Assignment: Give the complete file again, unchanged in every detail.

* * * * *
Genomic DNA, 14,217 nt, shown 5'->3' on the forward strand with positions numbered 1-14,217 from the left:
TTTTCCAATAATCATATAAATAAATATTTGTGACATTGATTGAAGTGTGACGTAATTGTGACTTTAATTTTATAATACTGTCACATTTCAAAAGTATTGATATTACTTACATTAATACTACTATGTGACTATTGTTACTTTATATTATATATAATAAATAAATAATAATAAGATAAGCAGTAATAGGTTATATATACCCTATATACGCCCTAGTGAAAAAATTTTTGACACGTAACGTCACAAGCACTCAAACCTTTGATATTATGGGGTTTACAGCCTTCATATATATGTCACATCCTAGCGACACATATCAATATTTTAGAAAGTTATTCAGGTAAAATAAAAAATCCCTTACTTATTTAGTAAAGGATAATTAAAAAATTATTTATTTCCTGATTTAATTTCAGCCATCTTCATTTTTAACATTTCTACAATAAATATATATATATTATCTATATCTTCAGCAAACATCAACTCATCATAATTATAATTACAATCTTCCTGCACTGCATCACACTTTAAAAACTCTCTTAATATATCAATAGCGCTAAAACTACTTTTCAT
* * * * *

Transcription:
Genomic DNA, 14,217 nt, shown 5'->3' on the forward strand with positions numbered 1-14,217 from the left:
TTTTCCAATAATCATATAAATAAATATTTGTGACATTGATTGAAGTGTGACGTAATTGTGACTTTAATTTTATAATACTGTCACATTTCAAAAGTATTGATATTACTTACATTAATACTACTATGTGACTATTGTTACTTTATATTATATATAATAAATAAATAATAATAAGATAAGCAGTAATAGGTTATATATACCCTATATACGCCCTAGTGAAAAAATTTTTGACACGTAACGTCACAAGCACTCAAACCTTTGATATTATGGGGTTTACAGCCTTCATATATATGTCACATCCTAGCGACACATATCAATATTTTAGAAAGTTATTCAGGTAAAATAAAAAATCCCTTACTTATTTAGTAAAGGATAATTAAAAAATTATTTATTTCCTGATTTAATTTCAGCCATCTTCATTTTTAACATTTCTACAATAAATATATATATATTATCTATATCTTCAGCAAACATCAACTCATCATAATTATAATTACAATCTTCCTGCACTGCATCACACTTTAAAAACTCTCTTAATATATCAATAGCGCTAAAACTACTTTTCAT